How similar are fluid cognition and general intelligence? A developmental neuroscience perspective on fluid cognition as an aspect of human cognitive ability
David Bourget (Western Ontario)
David Chalmers (ANU, NYU)
Rafael De Clercq
Jack Alan Reynolds
Learn more about PhilPapers
Behavioral and Brain Sciences 29 (2):109-125 (2006)
This target article considers the relation of fluid cognitive functioning to general intelligence. A neurobiological model differentiating working memory/executive function cognitive processes of the prefrontal cortex from aspects of psychometrically defined general intelligence is presented. Work examining the rise in mean intelligence-test performance between normative cohorts, the neuropsychology and neuroscience of cognitive function in typically and atypically developing human populations, and stress, brain development, and corticolimbic connectivity in human and nonhuman animal models is reviewed and found to provide evidence of mechanisms through which early experience affects the development of an aspect of cognition closely related to, but distinct from, general intelligence. Particular emphasis is placed on the role of emotion in fluid cognition and on research indicating fluid cognitive deficits associated with early hippocampal pathology and with dysregulation of the hypothalamic-pituitary-adrenal axis stress-response system. Findings are seen to be consistent with the idea of an independent fluid cognitive construct and to assist with the interpretation of findings from the study of early compensatory education for children facing psychosocial adversity and from behavior genetic research on intelligence. It is concluded that ongoing development of neurobiologically grounded measures of fluid cognitive skills appropriate for young children will play a key role in understanding early mental development and the adaptive success to which it is related, particularly for young children facing social and economic disadvantage. Specifically, in the evaluation of the efficacy of compensatory education efforts such as Head Start and the readiness for school of children from diverse backgrounds, it is important to distinguish fluid cognition from psychometrically defined general intelligence. (Published Online April 5 2006) Key Words: cognition; cognition-emotion reciprocity; developmental disorders; emotion; fluid cognition; Flynn effect; general intelligence; limbic system; neuroscience; phenylketonuria; prefrontal cortex; psychometrics; schizophrenia.
|Keywords||cognition cognition-emotion reciprocity developmental disorders emotion fluid cognition Flynn effect general intelligence limbic system neuroscience phenylketonuria prefrontal cortex psychometrics schizophrenia|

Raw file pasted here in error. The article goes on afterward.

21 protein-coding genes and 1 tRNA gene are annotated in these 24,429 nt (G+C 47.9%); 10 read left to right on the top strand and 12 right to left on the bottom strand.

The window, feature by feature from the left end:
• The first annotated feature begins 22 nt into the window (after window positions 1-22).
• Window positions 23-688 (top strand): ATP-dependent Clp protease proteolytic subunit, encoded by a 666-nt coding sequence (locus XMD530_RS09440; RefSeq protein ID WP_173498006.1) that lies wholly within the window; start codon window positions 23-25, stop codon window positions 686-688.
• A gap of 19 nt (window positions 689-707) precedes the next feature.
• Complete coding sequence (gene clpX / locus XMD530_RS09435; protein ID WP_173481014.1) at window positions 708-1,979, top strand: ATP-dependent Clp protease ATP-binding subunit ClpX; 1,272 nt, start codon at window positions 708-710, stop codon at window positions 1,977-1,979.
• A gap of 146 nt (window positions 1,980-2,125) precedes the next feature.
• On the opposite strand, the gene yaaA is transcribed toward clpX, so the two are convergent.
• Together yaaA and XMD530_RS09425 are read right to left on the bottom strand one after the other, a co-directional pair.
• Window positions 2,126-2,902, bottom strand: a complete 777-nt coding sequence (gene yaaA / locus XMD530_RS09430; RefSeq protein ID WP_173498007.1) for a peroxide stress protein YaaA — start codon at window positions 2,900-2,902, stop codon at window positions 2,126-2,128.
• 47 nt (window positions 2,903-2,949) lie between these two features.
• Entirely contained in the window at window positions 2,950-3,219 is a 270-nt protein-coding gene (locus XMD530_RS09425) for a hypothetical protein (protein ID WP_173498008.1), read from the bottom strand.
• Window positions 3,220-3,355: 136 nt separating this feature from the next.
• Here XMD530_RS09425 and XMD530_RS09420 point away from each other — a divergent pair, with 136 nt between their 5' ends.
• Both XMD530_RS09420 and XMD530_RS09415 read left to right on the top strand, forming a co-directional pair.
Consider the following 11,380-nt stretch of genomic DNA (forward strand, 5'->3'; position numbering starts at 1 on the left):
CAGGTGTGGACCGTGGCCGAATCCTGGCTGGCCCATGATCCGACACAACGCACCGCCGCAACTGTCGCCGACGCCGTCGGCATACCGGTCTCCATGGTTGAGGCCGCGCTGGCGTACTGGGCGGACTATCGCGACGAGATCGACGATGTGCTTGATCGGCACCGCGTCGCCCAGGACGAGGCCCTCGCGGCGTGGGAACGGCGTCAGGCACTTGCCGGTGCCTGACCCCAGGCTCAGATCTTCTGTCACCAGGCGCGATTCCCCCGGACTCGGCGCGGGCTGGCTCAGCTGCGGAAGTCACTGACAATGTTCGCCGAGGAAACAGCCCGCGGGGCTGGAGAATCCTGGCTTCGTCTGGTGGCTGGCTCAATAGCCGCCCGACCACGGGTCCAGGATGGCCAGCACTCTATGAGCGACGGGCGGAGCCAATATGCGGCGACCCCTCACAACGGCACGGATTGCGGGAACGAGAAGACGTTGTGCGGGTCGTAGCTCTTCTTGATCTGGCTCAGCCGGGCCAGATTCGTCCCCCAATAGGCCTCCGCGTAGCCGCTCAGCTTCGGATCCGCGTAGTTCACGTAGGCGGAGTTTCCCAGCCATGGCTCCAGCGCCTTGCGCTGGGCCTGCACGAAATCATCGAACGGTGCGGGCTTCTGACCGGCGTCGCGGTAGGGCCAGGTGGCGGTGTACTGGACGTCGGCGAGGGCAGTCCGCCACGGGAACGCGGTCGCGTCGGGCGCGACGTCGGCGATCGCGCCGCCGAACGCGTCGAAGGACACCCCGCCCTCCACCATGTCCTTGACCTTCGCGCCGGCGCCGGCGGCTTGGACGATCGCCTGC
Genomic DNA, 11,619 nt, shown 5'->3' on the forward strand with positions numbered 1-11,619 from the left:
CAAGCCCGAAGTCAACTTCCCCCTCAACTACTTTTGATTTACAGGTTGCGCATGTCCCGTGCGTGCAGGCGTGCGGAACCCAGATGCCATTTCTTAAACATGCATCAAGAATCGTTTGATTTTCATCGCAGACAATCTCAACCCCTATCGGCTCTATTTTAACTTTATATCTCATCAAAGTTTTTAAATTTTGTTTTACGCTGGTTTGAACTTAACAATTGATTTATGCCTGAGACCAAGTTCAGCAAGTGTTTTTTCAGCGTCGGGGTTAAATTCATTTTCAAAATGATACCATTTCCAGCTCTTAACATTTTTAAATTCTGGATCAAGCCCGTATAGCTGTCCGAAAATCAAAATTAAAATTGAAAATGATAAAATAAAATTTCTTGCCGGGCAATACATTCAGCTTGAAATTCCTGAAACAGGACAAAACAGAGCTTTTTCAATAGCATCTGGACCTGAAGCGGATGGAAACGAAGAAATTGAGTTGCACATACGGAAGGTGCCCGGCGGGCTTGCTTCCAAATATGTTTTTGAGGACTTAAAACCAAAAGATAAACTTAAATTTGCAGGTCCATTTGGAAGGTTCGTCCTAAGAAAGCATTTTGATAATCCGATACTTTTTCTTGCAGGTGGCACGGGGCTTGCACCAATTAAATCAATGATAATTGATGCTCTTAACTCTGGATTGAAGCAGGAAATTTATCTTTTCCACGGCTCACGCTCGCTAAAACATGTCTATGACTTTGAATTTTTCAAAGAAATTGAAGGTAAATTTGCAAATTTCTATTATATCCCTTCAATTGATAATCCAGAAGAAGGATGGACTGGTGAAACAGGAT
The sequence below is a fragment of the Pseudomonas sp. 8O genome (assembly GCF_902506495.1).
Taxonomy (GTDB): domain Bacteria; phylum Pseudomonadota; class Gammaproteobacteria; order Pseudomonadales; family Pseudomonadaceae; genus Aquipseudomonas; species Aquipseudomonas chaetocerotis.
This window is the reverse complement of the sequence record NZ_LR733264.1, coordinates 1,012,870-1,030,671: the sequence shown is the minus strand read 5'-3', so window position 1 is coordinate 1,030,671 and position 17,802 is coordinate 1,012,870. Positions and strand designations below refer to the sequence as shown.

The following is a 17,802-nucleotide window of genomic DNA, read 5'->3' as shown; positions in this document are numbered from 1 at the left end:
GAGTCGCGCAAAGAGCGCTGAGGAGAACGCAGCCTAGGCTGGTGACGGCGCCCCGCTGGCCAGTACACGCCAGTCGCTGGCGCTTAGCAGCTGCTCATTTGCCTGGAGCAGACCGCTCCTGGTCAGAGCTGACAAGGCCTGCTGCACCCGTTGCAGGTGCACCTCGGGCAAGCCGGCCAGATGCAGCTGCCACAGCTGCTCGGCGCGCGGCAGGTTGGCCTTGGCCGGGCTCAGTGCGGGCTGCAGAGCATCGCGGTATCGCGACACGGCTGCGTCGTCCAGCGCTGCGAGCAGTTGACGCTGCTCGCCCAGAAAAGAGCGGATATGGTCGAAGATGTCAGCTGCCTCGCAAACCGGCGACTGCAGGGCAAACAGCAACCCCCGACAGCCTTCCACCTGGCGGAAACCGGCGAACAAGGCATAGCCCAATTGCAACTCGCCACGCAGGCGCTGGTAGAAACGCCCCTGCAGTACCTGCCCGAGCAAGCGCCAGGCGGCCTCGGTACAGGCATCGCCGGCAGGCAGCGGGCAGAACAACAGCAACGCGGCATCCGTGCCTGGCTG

|Categories||categorize this paper)|
Setup an account with your affiliations in order to access resources via your University's proxy server
Configure custom proxy (use this if your affiliation does not provide a proxy)
|Through your library|
References found in this work BETA
No references found.
Citations of this work BETA
John Geake (2011). Position Statement on Motivations, Methodologies, and Practical Implications of Educational Neuroscience Research: fMRI Studies of the Neural Correlates of Creative Intelligence. Educational Philosophy and Theory 43 (1):43-47.
Hadas ErEl & Nachshon Meiran (2011). Mindset Changes Lead to Drastic Impairments in Rule Finding. Cognition 119 (2):149-165.
Similar books and articles
Dennis Garlick & Terrence J. Sejnowski (2006). There is More to Fluid Intelligence Than Working Memory Capacity and Executive Function. Behavioral and Brain Sciences 29 (2):134-135.
Mike Anderson (2006). What We Need is Better Theory, Not More Data. Behavioral and Brain Sciences 29 (2):125-126.
Kristof Kovacs, Kate C. Plaisted & Nicholas J. Mackintosh (2006). Difficulties Differentiating Dissociations. Behavioral and Brain Sciences 29 (2):138-139.
Nelson Cowan (2006). Within Fluid Cognition: Fluid Processing and Fluid Storage? Behavioral and Brain Sciences 29 (2):129-130.
Ruth M. Ford (2006). Early Intervention and the Growth of Children's Fluid Intelligence: A Cognitive Developmental Perspective. Behavioral and Brain Sciences 29 (2):133-134.
Clancy Blair (2006). Toward a Revised Theory of General Intelligence: Further Examination of Fluid Cognitive Abilities as Unique Aspects of Human Cognition. Behavioral and Brain Sciences 29 (2):145-153.
Nancy A. Zook & Deana B. Davalos (2006). Can Fluid and General Intelligence Be Differentiated in an Older Adult Population? Behavioral and Brain Sciences 29 (2):143-145.
Indre V. Viskontas & Keith J. Holyoak (2006). Mechanisms of Fluid Cognition: Relational Integration and Inhibition. Behavioral and Brain Sciences 29 (2):141-142.
Gregory C. Burgess, Todd S. Braver & Jeremy R. Gray (2006). Exactly How Are Fluid Intelligence, Working Memory, and Executive Function Related? Cognitive Neuroscience Approaches to Investigating the Mechanisms of Fluid Cognition. Behavioral and Brain Sciences 29 (2):128-129.
Oana Benga (2006). Heterogeneity in Fluid Cognition and Some Neural Underpinnings. Behavioral and Brain Sciences 29 (2):126-126.
Added to index2009-01-28
Total downloads59 ( #26,727 of 1,103,008 )
Recent downloads (6 months)6 ( #46,928 of 1,103,008 )
How can I increase my downloads?